HIV-specific broadly neutralizing antibodies may be able to prevent virus emerging from latent reservoir sites from entering CD4 T-cells, as well as suppressing viral replication if HIV does manage to get in, according to NIAID research published in the August 25 advance edition of Proceedings of the National Academy of Sciences.
There are significant losses at each step of the post-exposure prophylaxis (PEP) "treatment cascade," according to a systematic review and meta-analysis of 97 studies presented to the 20th International AIDS Conference last month in Melbourne. The problems with uptake, adherence, and completion point to a need for a simplified approach, researchers said.
An additional 2 people with long-term HIV infection have no evidence of infectious virus or viral genetic material following bone marrow stem cell transplants to treat leukemia or lymphoma, researchers reported at the 20th International AIDS Conference last month in Melbourne. While these individuals remain on antiretroviral therapy (ART) and therefore cannot be considered functionally cured, they offer further evidence that HIV may be controlled off ART in some cases.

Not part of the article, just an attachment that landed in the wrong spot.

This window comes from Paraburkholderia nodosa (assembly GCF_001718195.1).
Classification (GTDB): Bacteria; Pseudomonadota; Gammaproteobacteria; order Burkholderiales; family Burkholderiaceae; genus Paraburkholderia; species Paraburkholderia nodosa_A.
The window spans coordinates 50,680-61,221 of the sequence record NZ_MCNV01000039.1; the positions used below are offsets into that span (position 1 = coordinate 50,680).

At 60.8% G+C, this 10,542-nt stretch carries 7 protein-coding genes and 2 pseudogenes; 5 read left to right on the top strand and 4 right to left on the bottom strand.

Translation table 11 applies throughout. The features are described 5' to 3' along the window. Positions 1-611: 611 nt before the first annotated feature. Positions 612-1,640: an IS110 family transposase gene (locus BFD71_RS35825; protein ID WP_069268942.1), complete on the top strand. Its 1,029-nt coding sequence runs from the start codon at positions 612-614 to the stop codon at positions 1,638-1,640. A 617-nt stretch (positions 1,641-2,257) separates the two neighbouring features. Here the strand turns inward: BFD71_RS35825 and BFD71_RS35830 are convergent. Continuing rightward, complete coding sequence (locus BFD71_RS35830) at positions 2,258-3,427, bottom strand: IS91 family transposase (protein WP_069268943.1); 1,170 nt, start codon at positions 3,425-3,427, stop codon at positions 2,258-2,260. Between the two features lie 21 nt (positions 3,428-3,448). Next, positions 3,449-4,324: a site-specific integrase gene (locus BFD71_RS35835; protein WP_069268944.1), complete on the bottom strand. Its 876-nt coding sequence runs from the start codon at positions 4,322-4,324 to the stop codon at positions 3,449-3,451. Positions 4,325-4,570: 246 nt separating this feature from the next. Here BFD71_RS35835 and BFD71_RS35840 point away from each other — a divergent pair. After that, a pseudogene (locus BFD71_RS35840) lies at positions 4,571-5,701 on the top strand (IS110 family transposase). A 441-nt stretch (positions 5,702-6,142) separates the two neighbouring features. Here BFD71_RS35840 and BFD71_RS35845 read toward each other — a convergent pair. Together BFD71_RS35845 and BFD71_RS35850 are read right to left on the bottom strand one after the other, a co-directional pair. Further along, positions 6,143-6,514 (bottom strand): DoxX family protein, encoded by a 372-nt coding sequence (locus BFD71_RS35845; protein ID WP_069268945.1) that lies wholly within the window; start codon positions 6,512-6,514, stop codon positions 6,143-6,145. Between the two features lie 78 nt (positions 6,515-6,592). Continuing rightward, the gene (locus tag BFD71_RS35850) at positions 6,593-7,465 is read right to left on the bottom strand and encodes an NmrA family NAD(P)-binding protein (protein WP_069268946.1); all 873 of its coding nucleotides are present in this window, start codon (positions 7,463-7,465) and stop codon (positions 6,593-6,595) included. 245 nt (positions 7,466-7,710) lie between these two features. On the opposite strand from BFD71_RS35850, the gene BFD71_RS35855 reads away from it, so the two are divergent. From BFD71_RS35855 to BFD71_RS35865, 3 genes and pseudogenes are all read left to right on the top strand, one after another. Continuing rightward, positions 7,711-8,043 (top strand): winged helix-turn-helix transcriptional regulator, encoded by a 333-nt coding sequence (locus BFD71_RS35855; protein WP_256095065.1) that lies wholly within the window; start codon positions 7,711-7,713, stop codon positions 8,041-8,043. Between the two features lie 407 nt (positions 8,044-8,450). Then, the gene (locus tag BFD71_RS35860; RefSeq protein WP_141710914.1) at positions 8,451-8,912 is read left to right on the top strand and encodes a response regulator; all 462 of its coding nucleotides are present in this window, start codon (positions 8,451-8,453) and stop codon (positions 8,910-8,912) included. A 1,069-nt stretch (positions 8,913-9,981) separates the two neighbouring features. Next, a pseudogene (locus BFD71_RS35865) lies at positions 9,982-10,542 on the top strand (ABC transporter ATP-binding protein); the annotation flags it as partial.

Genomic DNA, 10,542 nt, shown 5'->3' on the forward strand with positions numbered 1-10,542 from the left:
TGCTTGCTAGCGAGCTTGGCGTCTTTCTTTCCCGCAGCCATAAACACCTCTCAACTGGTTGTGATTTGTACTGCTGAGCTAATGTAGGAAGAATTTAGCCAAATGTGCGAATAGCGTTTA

While biomedical HIV prevention was a key theme of the recent 20th International AIDS Conference in Melbourne, other approaches remain important including wider access to internal or female condoms. Designed to be worn inside the body, female condoms can give women more control in protecting themselves against HIV.